We had Okies and Arkies. Their parents had fled the Midwest in the 1930s to escape the terrible dustbowl droughts. The parents took over the jobs the locals did not want—they began to replace the Mexican orange pickers in the orchards. The girls in their faded dresses looked as if their mothers had forgotten to comb their hair. The boys wore longer, disheveled hair, overalls instead of jeans, and they talked funny. Big belt buckles. You didn’t want to sit next to them. If they sniffed something, they would lean over and smell your crotch.
Most Mexicans lived on the other side of Glassell and went to Killefer School, but Orange was one of the first districts to integrate them, so in first grade, we got Richard Herrera. Brown-skinned with straight black hair, he wore a tiny crucifix that hung from a gold chain.
In the classroom, we sat at cast-iron-legged wooden desks on which some past students had carved their initials. A hole was cut in the top for an ink jar, the purpose of which, my dad told me was for dipping the pigtails of the girl in front of you. But we used pencils instead of ink. At front, a pencil sharpener hung on the wall. Once when I blew inside it to clean out the shavings, pulverized lead flew out all over my face.
We always started our day by reciting the Pledge of Allegiance. It was years before I learned what “republic” and “indivisible” meant. I liked singing the patriotic songs and learning about the pilgrims. We sang “America the Beautiful” and songs about the Chiapanecas girls with their swirly skirts, and songs about leading mules down the sixteen miles on the Erie Canal. I learned to form letters and to add and subtract. Being left-handed, I would pull my pencil across the page and slant the letters the wrong way. The teacher gave up trying to change me.
Mid mornings, we marched down to the lunchroom where we drank little cartons of milk. It was free if you were low-income. At noon, the piercing sound of the buzzer signaled our release. Some of us would go to the playground and eat our lunches under a wood canopy that shielded us against the sun. Most kids ate bologna or cheese sandwiches. They made fun of my mom’s mayonnaise and avocado sandwiches, made with avocados from our own trees. After lunch break, we would stomp back up the steps to the classrooms.
Every Wednesday, the higher grades got to practice jumping onto a fire escape slide that spiraled down from the third floor. During Cub Scout nights, some of us would sneak up to third floor and feel our way in the dark over to the slide. One after another we would launch, whizzing down the slick slide. We found the exit doors locked, so we had to climb back up the slide. One night the principal caught us. But it was totally worth it.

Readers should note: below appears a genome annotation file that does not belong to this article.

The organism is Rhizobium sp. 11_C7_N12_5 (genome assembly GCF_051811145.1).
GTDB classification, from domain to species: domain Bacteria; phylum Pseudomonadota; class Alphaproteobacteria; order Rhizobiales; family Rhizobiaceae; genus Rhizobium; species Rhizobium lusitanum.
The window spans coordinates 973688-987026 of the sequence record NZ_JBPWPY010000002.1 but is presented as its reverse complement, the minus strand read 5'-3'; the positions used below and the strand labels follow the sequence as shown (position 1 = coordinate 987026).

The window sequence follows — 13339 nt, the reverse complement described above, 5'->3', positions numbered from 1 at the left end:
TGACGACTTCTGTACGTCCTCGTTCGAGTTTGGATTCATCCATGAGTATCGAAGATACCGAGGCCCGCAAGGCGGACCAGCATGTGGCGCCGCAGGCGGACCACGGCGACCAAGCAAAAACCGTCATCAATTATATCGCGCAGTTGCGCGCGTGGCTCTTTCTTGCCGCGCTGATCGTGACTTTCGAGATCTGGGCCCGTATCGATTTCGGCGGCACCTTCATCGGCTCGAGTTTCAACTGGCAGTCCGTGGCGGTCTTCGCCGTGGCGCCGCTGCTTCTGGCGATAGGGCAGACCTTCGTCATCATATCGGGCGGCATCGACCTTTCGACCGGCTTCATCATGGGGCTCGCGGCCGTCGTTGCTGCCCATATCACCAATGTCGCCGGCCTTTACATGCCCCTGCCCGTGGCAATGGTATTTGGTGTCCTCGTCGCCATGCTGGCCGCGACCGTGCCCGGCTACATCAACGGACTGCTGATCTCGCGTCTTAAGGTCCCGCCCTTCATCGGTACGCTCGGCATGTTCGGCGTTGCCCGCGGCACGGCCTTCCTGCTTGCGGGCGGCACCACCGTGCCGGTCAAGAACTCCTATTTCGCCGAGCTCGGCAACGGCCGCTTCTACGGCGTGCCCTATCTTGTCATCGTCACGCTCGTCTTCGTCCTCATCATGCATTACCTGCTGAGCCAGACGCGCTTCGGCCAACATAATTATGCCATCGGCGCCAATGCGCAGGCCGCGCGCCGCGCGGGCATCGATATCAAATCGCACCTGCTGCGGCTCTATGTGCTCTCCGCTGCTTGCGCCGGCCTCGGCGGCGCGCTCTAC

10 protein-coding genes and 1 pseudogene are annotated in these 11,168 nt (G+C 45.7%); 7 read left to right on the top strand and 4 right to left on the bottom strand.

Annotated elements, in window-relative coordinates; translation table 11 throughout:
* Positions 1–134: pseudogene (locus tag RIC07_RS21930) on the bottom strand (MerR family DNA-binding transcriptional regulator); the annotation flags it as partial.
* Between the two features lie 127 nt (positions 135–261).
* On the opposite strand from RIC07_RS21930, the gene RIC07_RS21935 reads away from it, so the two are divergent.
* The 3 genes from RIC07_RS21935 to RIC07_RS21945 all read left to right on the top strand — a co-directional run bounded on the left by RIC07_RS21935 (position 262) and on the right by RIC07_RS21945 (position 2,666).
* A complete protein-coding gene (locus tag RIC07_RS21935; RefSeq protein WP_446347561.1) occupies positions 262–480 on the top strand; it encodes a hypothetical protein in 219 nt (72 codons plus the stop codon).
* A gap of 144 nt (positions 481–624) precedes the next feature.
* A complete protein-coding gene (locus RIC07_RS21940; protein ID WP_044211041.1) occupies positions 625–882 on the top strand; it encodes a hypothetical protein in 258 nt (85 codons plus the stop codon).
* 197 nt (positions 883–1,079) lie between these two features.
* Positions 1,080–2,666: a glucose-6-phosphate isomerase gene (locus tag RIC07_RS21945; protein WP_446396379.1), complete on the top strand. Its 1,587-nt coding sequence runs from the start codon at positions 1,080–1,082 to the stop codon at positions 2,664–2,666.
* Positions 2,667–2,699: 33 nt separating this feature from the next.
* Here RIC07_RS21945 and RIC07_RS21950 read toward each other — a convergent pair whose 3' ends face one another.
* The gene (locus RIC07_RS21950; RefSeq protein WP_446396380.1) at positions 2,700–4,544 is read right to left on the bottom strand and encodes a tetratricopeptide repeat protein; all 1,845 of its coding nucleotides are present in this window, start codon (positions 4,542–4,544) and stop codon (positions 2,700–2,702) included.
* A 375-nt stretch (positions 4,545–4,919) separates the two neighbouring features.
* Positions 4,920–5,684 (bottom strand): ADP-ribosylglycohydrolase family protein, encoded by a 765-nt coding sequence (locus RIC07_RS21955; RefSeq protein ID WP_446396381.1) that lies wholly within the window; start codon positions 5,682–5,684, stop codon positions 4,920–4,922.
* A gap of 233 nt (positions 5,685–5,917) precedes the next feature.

Out on the playground, the painful Los Angeles basin smog burned our throats. But in winter, the fifty-mile-per-hour Santana winds would roll hot and dry down the slopes of the coastal mountains. The trees swung their leaves like nets and shed some of their smaller branches. The wind would blow all the smog out to sea, leaving the air so clean it quivered.
The playground was gravelly dirt—you didn’t want to fall down. The merry-go-round was a marvel of perpetual motion that seemed to spin forever. If it spun too fast, the bearings would grind, and it would throw kids off. They would stumble, then roll. The tall swings had canvas seats held by long chains. The fifth graders told us they could pump the swings so hard they looped-the-loop. I had nightmares about looping, then crashing down on the high crossbar. I would spend hours shooting baskets at the one sad, sagging iron hoop. Kids would jump and grab the parallel bars with dirty, sweaty hands and swing. Some dared to do the “dead man’s drop,” where you got swinging by your knees, then released at the top of your swing and tried to land on your feet. When I “dropped,” I landed on my back and knocked the wind out of my lungs. The girls would swing upside down on the bars, trying to hold their dresses against their legs. They would yell, “Get your eyes full!” We did.
At the end of my fifth grade, Center Street finally closed her doors. That day, anyone could slide down the fire escape—even the principal! But soon they bulldozed the school to the ground. Later, Jerry and I were walking through Joe’s junkyard when we saw an abandoned metal helix lying on its side, forlorn and forsaken. We stared at the last resting place of the old fire escape slide.
I loved Center Street elementary. It was a gentle transition from my home into the wider world.